Well now....Let's just close up & go home now...ctyman has spoken!

Doesn't matter if this is the comments section...nope....haha..hohaho.

If nothing else...some are good for a good laugh(at times).

AugustaProf
138
Points
AugustaProf 10/27/13 - 09:59 am
4
1
Page 22

If you look at page 22 of the study presentation attached to the story, you'll see an option that shows a contiguous campus that includes the Mills. This is (IMO) why the Mills are still potentially part of the discussion for the master plan. Assuming you can figure out a way to make this pedestrian friendly (tunnel under Calhoun or limit access to 15th street maybe), then this is a beautiful plan. It would take a major commitment from GRU, the state and the city, but the result would be something pretty special for Augusta. Unfortunately with the way the budget is being shepherded lately, it is hard to imagine something like this getting much beyond a PowerPoint slide.

But hey, lets put on our pretend hats and imagine a fictional future. Student life is concentrated on the completely transformed 100-acre tract of land on the north side of Calhoun (we'll call it the "Harrisburg Hundred" instead of the "Mills Campus" because it is one campus in our fictional universe). This area has been stripped of ugly and littered with parks, green space, etc. The mills are just two of a number housing and student activity spaces. But not too many...our fictional campus is a model for urban transformation. Great lifestyle space and proximate both to the academic space on the other side of Calhoun and to downtown nightlife.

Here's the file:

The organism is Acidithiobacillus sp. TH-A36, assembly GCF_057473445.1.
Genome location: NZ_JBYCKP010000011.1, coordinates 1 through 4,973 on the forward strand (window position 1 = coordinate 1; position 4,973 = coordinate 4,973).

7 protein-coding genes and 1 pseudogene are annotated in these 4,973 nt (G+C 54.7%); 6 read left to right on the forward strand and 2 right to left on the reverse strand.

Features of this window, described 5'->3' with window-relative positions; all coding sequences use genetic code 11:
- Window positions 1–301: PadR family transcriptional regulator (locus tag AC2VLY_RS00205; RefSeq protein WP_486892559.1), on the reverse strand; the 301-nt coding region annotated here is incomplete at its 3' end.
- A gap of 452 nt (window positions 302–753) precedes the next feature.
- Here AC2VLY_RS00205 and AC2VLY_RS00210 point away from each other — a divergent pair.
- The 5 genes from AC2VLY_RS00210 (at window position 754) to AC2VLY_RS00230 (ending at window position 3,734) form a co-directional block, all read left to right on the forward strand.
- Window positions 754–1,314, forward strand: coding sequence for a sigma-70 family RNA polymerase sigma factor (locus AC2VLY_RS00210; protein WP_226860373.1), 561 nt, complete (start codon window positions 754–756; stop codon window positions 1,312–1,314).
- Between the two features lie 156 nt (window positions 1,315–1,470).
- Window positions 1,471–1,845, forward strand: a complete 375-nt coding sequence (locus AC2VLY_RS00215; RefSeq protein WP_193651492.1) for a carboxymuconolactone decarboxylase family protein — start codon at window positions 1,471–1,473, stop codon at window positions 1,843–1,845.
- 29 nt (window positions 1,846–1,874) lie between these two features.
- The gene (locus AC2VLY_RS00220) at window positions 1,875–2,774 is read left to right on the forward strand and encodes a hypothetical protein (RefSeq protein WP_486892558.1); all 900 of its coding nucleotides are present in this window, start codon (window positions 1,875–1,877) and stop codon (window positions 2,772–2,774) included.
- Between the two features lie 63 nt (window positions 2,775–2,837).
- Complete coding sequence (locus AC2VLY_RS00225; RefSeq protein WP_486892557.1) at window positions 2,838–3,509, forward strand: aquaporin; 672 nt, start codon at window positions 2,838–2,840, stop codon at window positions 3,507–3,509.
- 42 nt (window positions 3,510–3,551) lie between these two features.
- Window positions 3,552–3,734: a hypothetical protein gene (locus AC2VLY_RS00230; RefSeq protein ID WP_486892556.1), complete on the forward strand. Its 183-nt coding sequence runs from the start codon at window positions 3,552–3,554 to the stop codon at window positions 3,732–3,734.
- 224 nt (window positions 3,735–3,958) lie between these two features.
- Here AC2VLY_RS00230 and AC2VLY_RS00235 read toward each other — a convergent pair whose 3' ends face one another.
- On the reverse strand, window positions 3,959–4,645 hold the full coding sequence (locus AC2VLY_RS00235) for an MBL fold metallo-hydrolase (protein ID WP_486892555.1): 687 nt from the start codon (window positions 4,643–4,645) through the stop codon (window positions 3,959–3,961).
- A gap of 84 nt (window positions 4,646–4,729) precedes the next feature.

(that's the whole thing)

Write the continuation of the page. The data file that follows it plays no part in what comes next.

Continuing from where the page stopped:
Imagine the south side of Calhoun where we didn't just reuse an ancient Sears building and a Kroger shopping center. But one where this area too was gutted and (gasp) made into something other than a hideous eyesore.

Imagine a 15th street between Broad and Walton that has been narrowed and closed off to all but pedestrian and bus traffic. Hard to fathom even 10 years ago, but traffic patterns have shifted dramatically with the Riverwatch/St. Sebastian work. Easy to see how 12th street could be enhanced to handle the increased Calhoun runoff.

I feel like John Lennon with all of these "imagines," but it can be fun.

seenitB4
97591
Points
seenitB4 10/27/13 - 10:21 am
1
1
Atlanta Beltline/Beltway

http://www.tagatlanta.com/2012/05/atlanta-beltway-project-a-healthy-way-...

At one time this was just an idea too...but it is alive & well today.....Augusta could also deliver the same greatness if they put the right minds to work on this....it takes working together & I fail to see that going on with the commish........also, they realized they needed a dedicated police presence at work on the Beltway.....it can be done with the right people.

Gage Creed
19399
Points
Gage Creed 10/27/13 - 10:44 am
2
1
Facts are amazing when you make them up!

Amazing how snarky the comments get when you talk about cutting off the cronyism and backdoor deals...

Little Lamb
49078